Forecasting in R: Probability Bins for Time-Series Data

This time-series.R script, below, takes a set of historical time series data and does a walk using the forecast period to generate probabilistic outcomes from the data set.

Input file is a csv file with two columns (Date, Value) with dates in reverse chronological order and in ISO-8601 format. Like so:

2019-08-06,1.73                                                                
2019-08-05,1.75                                                                
2019-08-02,1.86

Output is as follows:

0.466: Bin 1 - <1.7
0.328: Bin 2 - 1.7 to <=1.9
0.144: Bin 3 - 1.9+ to <2.1
0.045: Bin 4 - 2.1 to <=2.3
0.017: Bin 5 - 2.3+

Note: Patterns in data sets will skew results. A 20-year upward trend will make higher probabilities more likely. A volatile 5-year period will produce more conservative predictions and may not capture recent trends or a recent change in direction of movement.

R Script

# time-series.R 
# Original: December 4, 2018
# Last revised: December 4, 2018

#################################################
# Description: This script is for running any 
# sequence of historical time-series data to make 
# a forecast for five values by a particular date.
# Assumes a cvs file with two columns (Date, Value) 
# with dates in reverse chronological order and in
# ISO-8601 format. Like so:
#
# 2019-08-06,1.73                                                                
# 2019-08-05,1.75                                                                
# 2019-08-02,1.86

#Clear memory and set string option for reading in data:
rm(list=ls())
gc()

  #################################################
  # Function
  time-series <- function(time_path="./path/file.csv", 
                        closing_date="2020-01-01", trading_days=5, 
                         bin1=1.7, bin2=1.9, 
                         bin3=2.1, bin4=2.3) {

  #################################################
  # Libraries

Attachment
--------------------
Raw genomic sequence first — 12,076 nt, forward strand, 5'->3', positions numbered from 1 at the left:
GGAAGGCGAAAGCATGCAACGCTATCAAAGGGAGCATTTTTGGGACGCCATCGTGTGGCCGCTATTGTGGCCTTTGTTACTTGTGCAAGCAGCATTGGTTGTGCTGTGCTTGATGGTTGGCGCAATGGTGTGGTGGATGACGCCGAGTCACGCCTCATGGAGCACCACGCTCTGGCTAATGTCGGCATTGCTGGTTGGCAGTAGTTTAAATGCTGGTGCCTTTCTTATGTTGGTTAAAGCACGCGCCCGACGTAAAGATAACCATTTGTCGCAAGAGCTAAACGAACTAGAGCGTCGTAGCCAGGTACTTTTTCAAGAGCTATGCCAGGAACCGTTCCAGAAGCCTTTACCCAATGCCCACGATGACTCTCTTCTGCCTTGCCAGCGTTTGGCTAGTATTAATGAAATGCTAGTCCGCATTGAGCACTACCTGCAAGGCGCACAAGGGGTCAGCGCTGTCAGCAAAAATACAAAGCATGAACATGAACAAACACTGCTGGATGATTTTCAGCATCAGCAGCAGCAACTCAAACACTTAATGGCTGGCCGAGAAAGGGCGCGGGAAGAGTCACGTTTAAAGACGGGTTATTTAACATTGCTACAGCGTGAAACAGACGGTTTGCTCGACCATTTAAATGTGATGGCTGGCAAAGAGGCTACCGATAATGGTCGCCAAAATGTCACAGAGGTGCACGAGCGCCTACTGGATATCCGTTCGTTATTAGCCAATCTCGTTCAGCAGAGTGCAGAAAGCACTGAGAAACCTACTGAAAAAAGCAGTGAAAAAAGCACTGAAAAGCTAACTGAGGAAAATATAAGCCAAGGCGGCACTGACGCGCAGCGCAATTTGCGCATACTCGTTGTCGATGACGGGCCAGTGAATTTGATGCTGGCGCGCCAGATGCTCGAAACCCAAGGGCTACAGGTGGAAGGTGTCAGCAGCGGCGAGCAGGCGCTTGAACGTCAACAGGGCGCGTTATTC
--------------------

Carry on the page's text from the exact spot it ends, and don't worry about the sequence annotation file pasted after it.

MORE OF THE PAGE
#
  # Load libraries. If library X is not installed
  # you can install it with this command at the R prompt:
  # install.packages('X') 

  # Determine how many days until end of question
  todays_date <- Sys.Date()
  closing_date <- as.Date(closing_date)
  remaining_weeks <- as.numeric(difftime(closing_date, todays_date, units = "weeks"))
  remaining_weeks <- round(remaining_weeks, digits=0)
  non_trading_days <- (7 - trading_days) * remaining_weeks
  day_difference <- as.numeric(difftime(closing_date, todays_date))
  remaining_days <- day_difference - non_trading_days 

  #################################################
  # Import & Parse
  # Point to time series data file and import it.
  time_import <- read.csv(time_path, header=FALSE) 
  colnames(time_import) <- c("date", "value")

  # Setting data types
  time_import$date <- as.Date(time_import$date)
  time_import$value <- as.vector(time_import$value)

  # Setting most recent value, assuming descending data
  current_value <- time_import[1,2]

  # Get the length of time_import$value and shorten it by remaining_days
  time_rows = length(time_import$value) - remaining_days

  # Create a dataframe
  time_calc <- NULL

  # Iterate through value and subtract the difference 
  # from the row remaining days away.
  for (i in 1:time_rows) {
    time_calc[i] <- time_import$value[i] - time_import$value[i+remaining_days]
  }

  # Adjusted against current values to match time_calc
  adj_bin1 <- bin1 - current_value
  adj_bin2 <- bin2 - current_value
  adj_bin3 <- bin3 - current_value 
  adj_bin4 <- bin4 - current_value 

  # Determine how many trading days fall in each question bin
  prob1 <- round(sum(time_calc<adj_bin1)/length(time_calc), digits = 3)
  prob2 <- round(sum(time_calc>=adj_bin1 & time_calc<=adj_bin2)/length(time_calc), digits = 3)
  prob3 <- round(sum(time_calc>adj_bin2 & time_calc<adj_bin3)/length(time_calc), digits = 3)
  prob4 <- round(sum(time_calc>=adj_bin3 & time_calc<=adj_bin4)/length(time_calc), digits = 3)
  prob5 <- round(sum(time_calc>adj_bin4)/length(time_calc), digits = 3)
  
  ###############################################
  # Print results
  return(cat(paste0(prob1, ": Bin 1 - ", "<", bin1, "\n",
                  prob2, ": Bin 2 - ", bin1, " to <=", bin2, "\n", 
                  prob3, ": Bin 3 - ", bin2, "+ to <", bin3, "\n", 
                  prob4, ": Bin 4 - ", bin3, " to <=", bin4, "\n", 
                  prob5, ": Bin 5 - ", bin4, "+", "\n")))
}

Forecasting with R Script: Graph of WHO Flu Data

# flu.R
# Original: November 2, 2018
# Last revised: December 3, 2018 

#################################################
# Prep: Go to the WHO Flumart website:
# http://apps.who.int/flumart/Default?ReportNo=12
# Select Year 2000 Week 1 to current year, week 52.
# Save file to the data directory. Change weeks below. 

#################################################
# Description:
# Script parses cvs file and provides a graph 
# with selectable yearly trend lines for 
# comparison, also includes analysis options at 
# bottom for predicting a particular day or 
# searching by cases.

# Clear memory
rm(list=ls())
gc()

#################################################
# Set Variables in Function